The time is ripe to consider an inheritance tax

  • People are free to earn and spend, but for opulence and activities that hinder productivity, the state can push measures.
- Sujeev Shakya

Apr 23, 2019-

In Nepal, it is not surprising that people who can efficiently learn how to create Virtual Private Networks on their smartphones to download restricted material pretend not to know how to use the calendar function. People tend to ignore things that they are not comfortable with. The digitisation of land records and bringing about transparency in maintaining land records as well as real estate transactions have, therefore, not been an area of priority. The Shah kings and the Rana rulers enjoyed the benefit through ownership of land. They created different structures to provide land grants, through birtas and jagirs, temporarily to people currying favour, thereby institutionalising rent-seeking.

After the advent of multiparty democracy, the leadership in all parties ensured that the politics surrounding land use and ownership was kept alive. Otherwise, how can one explain the building of ugly, illegal structures a short distance from Singha Durbar without the concerned authorities noticing? Societal measure of prosperity has been around how much real estate one owns. It is not uncommon to hear of people who own multiple properties. They rent away the best ones and live in the worst ones. Personally, I have never understood the logic of building better houses and choosing to live in the worst of the properties. Growing up, I knew of people who had toilets in the houses they rented out but did not have toilets in the ones they lived in, despite being able to afford it in their residence. This used to astonish me, but I never could understand the reason behind such behaviour.

 Blood and money

I am always surprised when I hear of people who fight over inherited property. I perhaps grew up in an environment where we were taught to forgo things that we had not rightfully earned. We never saw our parents fighting over property that got taken away by relatives. We learnt how to earn and establish on one’s own. I get baffled when I hear of family members fighting for wealth that has been created by their ancestors. Going to court, fighting long arduous legal battles for things that are not yours! The religious saying of accumulating good deeds that can be remembered for seven generations has been twisted, and it seems that some are after accumulating wealth for seven generations.

The priest classes across religions and cultures have done well to redefine the scriptures so that makes one feel the need to amass property before getting consumed in flames. Society has also revered people who do nothing but live off rental income or by selling ancestral property. When I was younger, those who used to foot the bill in restaurants and bars and pay for all sorts of entertainment were people who just got money for free, literally. It is very difficult to believe and understand that people will squander hard-earned money in a manner that baffles everyone.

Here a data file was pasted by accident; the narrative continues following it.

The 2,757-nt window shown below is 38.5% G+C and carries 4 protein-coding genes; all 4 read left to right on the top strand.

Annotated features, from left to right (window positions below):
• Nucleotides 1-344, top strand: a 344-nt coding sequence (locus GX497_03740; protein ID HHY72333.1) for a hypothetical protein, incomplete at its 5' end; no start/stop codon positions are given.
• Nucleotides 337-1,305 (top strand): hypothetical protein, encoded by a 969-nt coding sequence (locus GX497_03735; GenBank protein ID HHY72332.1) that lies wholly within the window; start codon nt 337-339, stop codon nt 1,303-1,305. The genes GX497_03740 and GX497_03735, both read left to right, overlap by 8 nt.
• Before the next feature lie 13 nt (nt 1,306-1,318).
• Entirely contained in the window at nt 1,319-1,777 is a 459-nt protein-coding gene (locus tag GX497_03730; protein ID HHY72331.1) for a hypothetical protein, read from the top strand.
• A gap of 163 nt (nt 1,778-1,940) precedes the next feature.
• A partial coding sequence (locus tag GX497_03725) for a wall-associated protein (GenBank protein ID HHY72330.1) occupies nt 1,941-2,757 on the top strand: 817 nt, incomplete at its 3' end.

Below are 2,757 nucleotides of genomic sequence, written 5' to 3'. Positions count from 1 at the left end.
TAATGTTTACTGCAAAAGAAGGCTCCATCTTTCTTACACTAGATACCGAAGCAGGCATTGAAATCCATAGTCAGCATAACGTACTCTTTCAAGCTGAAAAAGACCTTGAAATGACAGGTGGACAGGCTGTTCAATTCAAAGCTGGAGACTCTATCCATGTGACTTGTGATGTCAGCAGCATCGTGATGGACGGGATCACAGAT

I have also known of people who actually don’t know how much rent is collected from their ancestral property. They have someone to handle that, and that someone loves taking his cut to build his mansions and accumulate land on the side. This other person also, as he accumulates free wealth, gets swindled by someone, or finds some other person who will squander his wealth. Therefore, despite having one of the highest property prices, income levels are low here, and people project themselves as being poor. This dichotomy in behaviour has cost Nepal’s economic development dear. Instead of fostering a culture of entrepreneurship, the country has seen rent-seeking people who have basically become icons for everyone to ape.

 Hope for change

Big problems need big solutions. The recent land scams are the tip of the iceberg. Cartel leaders have no shame when their names appear as being blacklisted by banks or in the list of tax evaders. Similarly, political leaders, their cadres and associates have no shame when it comes to their names being linked to scams. Scams have become a way of life. Some go to jail and come out even stronger. In the past two decades, we know of many people belonging to this category. Societal transformation from the inside is a tough task; therefore, some regulatory interventions may help.There are three things that need to be done.

First, impose tax on inheritance beyond a certain threshold and have increased taxes for inherited properties. This has been a tested tool in many countries, and it ensures that people are better off seeing their assets from inheritance cost them more than the benefit. Second, we need trust laws to ensure that people can will their properties to trusts rather than their family members, if they wish to do so. Many a time, people who are inheriting property resort to inhuman tactics to ensure they get it. Further, the concept of wills also ensures that there is no automatic inheritance. Moreover, trusts, managed by independent trustees may be better managed than if the property in question was divided to multiple individual successors. Finally, there needs to be laws that will make ownership of more than one dwelling unit subject to more taxes. People are free to earn and spend, but for opulence and activities that hinder productivity, the state can push measures.

Nepal’s socialism across party lines has been about land management in favour of the people in power and people who ensure they are in power. Perhaps the next generation of political change agents will be the ones who will question the status quo. I wonder which of the newer, younger parties will dare to take the plunge.

 Shakya tweets at @sujeevshakya.

Published: 23-04-2019 08:41

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